Breakthrough in sight for cataract treatment
London: Scientists have made a discovery about the shape of the eye that could boost the effectiveness of human-made lenses used in cataract operations.
Research carried out by Professor Barbara Pierscionek and a team of fellow vision experts at London`s Kingston University suggests that the way proteins are distributed in the lens of the eye may cause its gradient to be stepped rather than smooth as previously thought.
The finding could give a new insight into the way the eye grows and lead to major improvements in synthetic lenses used in surgery to treat patients who have developed cataracts.
Artificial replacements did not currently match the quality of real ones, Pierscionek said.
"However this research could help give patients better vision if manufacturers use it to develop an improved lens able to change focus," she said in a statement.
Cataracts can occur at any age, but often develop as people get older. Smoking and UV radiation are thought to be causes and they can also occur in people with diseases such as diabetes.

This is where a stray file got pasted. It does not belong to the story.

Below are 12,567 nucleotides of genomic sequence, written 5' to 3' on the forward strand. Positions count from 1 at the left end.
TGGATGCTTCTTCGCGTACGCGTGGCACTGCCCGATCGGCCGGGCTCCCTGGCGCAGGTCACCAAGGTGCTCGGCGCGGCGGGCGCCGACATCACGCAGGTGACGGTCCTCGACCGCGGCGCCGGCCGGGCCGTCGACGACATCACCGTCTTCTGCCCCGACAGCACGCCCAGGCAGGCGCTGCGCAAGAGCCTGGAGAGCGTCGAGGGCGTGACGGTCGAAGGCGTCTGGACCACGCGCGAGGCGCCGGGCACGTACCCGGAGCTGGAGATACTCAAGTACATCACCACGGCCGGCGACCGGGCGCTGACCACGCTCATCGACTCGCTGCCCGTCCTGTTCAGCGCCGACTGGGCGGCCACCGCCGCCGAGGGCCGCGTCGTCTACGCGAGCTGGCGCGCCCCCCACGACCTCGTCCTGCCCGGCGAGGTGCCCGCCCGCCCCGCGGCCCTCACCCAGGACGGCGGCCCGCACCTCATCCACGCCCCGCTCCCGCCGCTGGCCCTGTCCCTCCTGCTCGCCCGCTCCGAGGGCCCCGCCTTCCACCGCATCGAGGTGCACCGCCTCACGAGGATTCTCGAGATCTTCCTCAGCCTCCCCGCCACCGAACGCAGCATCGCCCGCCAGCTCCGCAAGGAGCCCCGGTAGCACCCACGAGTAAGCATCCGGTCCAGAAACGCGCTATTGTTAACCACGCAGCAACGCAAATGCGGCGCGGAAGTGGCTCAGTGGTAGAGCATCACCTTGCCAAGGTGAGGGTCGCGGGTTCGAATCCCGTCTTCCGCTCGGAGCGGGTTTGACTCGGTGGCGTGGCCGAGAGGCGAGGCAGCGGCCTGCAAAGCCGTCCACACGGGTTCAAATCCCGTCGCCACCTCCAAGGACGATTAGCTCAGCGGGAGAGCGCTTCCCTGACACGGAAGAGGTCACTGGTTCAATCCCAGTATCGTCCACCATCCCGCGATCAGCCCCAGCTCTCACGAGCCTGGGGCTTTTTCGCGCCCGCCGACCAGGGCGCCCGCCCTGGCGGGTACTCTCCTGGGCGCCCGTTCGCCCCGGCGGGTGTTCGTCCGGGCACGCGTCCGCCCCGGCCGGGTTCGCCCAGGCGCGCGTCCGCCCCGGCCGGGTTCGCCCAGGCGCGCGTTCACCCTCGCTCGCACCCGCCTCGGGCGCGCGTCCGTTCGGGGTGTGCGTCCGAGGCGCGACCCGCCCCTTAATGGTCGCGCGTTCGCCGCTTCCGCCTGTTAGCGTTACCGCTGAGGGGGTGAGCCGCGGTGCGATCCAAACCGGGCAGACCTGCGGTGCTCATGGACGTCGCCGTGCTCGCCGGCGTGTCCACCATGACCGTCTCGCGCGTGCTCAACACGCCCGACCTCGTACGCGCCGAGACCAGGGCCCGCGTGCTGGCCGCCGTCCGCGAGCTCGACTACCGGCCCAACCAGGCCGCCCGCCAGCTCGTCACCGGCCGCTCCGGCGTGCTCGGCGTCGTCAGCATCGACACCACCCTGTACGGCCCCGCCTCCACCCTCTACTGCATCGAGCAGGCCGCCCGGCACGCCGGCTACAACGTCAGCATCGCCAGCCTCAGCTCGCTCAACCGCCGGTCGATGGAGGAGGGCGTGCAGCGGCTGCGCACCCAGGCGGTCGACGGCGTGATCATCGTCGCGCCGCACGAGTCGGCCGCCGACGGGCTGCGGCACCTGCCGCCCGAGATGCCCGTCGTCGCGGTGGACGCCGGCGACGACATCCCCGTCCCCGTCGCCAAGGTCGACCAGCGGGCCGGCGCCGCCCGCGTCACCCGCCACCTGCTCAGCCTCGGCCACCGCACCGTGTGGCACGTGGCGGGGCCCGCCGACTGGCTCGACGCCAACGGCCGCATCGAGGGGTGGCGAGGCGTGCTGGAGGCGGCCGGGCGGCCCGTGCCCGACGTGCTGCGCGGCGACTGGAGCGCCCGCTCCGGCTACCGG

The condition may gradually make vision more blurred and make it difficult to see in poor light. Treatment usually involves replacing the affected lens with an artificial one.
Pierscionek carried out much of her most recent research at Japan`s Spring-8 synchrotron facility - home of the world`s largest third generation synchrotron.
It accelerates electrons close to the speed of light to generate X-rays and other beams.
"These X-rays can penetrate parts of the body and soft tissue better than other forms of radiation. This allows engineers and scientists to look deeply into anything from metal to bacteria," Pierscionek said.
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